[Skip to Content]
[Skip to Content Landing]
Article
May 27, 1988

The Role of Evidence in the Consensus ProcessResults From a Canadian Consensus Exercise

Author Affiliations

From the Departments of Clinical Epidemiology and Biostatistics (Mr Lomas, Dr Enkin, Mr Roberts, and Ms MacKinnon) and Obstetrics and Gynaecology (Dr Enkin), McMaster University, Hamilton, Ontario; the Department of Community Medicine and Epidemiology, University of Ottawa (Dr Anderson); and the Department of Health Administration, Division of Community Health, University of Toronto (Dr Vayda).

From the Departments of Clinical Epidemiology and Biostatistics (Mr Lomas, Dr Enkin, Mr Roberts, and Ms MacKinnon) and Obstetrics and Gynaecology (Dr Enkin), McMaster University, Hamilton, Ontario; the Department of Community Medicine and Epidemiology, University of Ottawa (Dr Anderson); and the Department of Health Administration, Division of Community Health, University of Toronto (Dr Vayda).

JAMA. 1988;259(20):3001-3005. doi:10.1001/jama.1988.03720200023027
Abstract

As part of a consensus conference on cesarean birth, the ten-member consensus panel rated 224 clinical scenarios on their appropriateness for a cesarean section. Ratings were obtained before and immediately after the consensus conference. The level of agreement (consensus) among panelists was assessed separately for scenarios with good research evidence (evidence scenarios) and for those with conflicting, poor, or no evidence (nonevidence scenarios). For each scenario, consensus between panelists was measured as total agreement, partial agreement, or disagreement on the appropriateness of a cesarean section. Before the conference, total or partial agreement existed for a larger percentage of evidence than nonevidence scenarios (85% vs 30%), with the pattern reversed for disagreements (15% vs 70%). After the conference, possible improvement in the level of consensus actually occurred for 71% of the evidence and only 24% of the nonevidence scenarios. Thus, the consensus process, as structured here, was sensitive to the availability of good evidence and suggests that aspects of both expert and public processes can successfully be combined. However, an improvement could be made in the process by grading final recommendations according to the availability of rigorous research evidence.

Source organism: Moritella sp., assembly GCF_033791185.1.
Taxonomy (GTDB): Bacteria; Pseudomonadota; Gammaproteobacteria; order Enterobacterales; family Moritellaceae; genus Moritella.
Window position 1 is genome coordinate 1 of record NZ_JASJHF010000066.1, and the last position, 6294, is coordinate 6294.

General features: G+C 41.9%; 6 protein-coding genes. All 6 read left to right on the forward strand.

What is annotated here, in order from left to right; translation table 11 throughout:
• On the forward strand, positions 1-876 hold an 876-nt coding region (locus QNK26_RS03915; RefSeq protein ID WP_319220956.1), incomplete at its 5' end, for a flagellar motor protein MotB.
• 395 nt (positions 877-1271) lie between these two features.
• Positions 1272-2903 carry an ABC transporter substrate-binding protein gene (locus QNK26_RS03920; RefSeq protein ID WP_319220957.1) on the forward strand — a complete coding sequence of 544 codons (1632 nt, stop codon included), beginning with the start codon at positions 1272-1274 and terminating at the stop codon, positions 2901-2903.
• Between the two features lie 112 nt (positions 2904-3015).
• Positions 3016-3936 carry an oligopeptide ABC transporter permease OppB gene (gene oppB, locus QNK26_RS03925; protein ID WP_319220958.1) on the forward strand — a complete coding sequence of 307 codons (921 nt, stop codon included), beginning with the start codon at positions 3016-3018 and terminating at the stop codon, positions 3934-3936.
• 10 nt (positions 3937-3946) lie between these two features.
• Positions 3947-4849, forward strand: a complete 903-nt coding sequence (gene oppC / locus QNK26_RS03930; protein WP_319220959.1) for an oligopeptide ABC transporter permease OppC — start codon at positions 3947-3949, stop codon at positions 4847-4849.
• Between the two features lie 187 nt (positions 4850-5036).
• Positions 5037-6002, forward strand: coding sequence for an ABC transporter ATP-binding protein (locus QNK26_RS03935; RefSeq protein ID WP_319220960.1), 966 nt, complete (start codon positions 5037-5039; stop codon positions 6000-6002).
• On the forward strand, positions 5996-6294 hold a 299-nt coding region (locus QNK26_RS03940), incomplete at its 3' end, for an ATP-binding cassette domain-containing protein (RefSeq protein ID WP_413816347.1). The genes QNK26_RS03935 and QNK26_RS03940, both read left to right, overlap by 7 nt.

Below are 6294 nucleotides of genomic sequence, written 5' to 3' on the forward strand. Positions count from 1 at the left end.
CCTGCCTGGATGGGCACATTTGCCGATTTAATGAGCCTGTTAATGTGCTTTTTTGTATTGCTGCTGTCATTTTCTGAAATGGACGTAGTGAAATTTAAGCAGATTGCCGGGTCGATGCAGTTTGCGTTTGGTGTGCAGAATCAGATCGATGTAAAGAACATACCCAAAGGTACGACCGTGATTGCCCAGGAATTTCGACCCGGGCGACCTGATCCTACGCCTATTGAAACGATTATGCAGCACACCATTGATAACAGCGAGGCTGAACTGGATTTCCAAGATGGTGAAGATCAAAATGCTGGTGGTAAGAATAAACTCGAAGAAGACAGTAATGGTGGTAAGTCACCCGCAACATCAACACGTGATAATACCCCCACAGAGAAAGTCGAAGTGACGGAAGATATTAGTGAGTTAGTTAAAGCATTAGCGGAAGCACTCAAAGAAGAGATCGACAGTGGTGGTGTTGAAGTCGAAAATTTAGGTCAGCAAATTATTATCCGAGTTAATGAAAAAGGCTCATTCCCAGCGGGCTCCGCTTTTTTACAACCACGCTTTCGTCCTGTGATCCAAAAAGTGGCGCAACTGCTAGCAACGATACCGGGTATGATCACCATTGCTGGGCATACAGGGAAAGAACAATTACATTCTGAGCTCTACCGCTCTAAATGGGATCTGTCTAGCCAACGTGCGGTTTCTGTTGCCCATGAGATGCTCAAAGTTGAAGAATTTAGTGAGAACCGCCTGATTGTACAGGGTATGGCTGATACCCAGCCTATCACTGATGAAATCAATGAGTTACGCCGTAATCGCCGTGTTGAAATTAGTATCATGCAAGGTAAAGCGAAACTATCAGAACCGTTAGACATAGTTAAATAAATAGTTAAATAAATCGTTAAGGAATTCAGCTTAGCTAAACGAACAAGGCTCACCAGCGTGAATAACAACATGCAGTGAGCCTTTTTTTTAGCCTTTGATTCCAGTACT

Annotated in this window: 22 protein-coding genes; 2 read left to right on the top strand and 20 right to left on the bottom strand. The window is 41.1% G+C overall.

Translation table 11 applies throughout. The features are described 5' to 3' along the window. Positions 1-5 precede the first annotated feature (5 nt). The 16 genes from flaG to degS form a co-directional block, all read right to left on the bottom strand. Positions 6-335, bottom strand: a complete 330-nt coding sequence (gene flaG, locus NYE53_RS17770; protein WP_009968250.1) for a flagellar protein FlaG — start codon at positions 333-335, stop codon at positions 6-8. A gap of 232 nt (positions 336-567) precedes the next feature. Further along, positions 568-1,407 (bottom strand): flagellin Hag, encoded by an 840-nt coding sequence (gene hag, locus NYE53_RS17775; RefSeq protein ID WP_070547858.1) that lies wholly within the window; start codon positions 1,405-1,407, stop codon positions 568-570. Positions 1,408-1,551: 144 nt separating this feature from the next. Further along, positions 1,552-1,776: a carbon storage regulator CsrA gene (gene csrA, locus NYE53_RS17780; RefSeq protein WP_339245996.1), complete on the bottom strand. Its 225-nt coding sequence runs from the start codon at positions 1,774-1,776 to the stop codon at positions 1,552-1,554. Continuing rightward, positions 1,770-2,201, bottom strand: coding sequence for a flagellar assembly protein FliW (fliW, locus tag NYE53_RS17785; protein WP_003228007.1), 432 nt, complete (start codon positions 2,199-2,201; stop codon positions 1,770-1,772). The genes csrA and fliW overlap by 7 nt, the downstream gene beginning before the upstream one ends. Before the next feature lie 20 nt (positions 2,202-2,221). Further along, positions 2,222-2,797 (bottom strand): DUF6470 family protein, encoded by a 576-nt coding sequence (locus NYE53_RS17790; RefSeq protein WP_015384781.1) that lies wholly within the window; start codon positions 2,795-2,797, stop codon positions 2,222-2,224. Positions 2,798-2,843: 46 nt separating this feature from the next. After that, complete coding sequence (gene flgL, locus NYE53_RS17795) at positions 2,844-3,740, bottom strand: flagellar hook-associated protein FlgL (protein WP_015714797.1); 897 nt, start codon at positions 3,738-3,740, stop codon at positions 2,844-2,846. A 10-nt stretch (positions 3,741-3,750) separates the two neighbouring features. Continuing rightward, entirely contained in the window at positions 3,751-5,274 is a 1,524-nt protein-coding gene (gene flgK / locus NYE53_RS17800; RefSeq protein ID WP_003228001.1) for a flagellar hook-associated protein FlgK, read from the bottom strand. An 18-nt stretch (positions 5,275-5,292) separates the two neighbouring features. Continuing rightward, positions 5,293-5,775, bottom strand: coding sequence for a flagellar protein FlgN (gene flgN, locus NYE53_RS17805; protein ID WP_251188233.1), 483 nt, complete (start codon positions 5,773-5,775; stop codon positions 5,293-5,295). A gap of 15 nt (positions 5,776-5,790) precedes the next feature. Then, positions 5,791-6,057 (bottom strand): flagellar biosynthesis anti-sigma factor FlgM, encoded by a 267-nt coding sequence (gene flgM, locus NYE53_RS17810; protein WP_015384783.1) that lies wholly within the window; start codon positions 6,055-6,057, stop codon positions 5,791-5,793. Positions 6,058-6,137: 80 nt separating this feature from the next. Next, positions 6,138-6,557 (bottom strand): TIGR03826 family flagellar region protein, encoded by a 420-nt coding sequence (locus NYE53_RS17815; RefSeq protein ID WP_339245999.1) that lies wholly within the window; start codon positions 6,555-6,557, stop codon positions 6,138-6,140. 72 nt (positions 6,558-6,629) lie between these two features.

(JAMA 1988;259:3001-3005)

×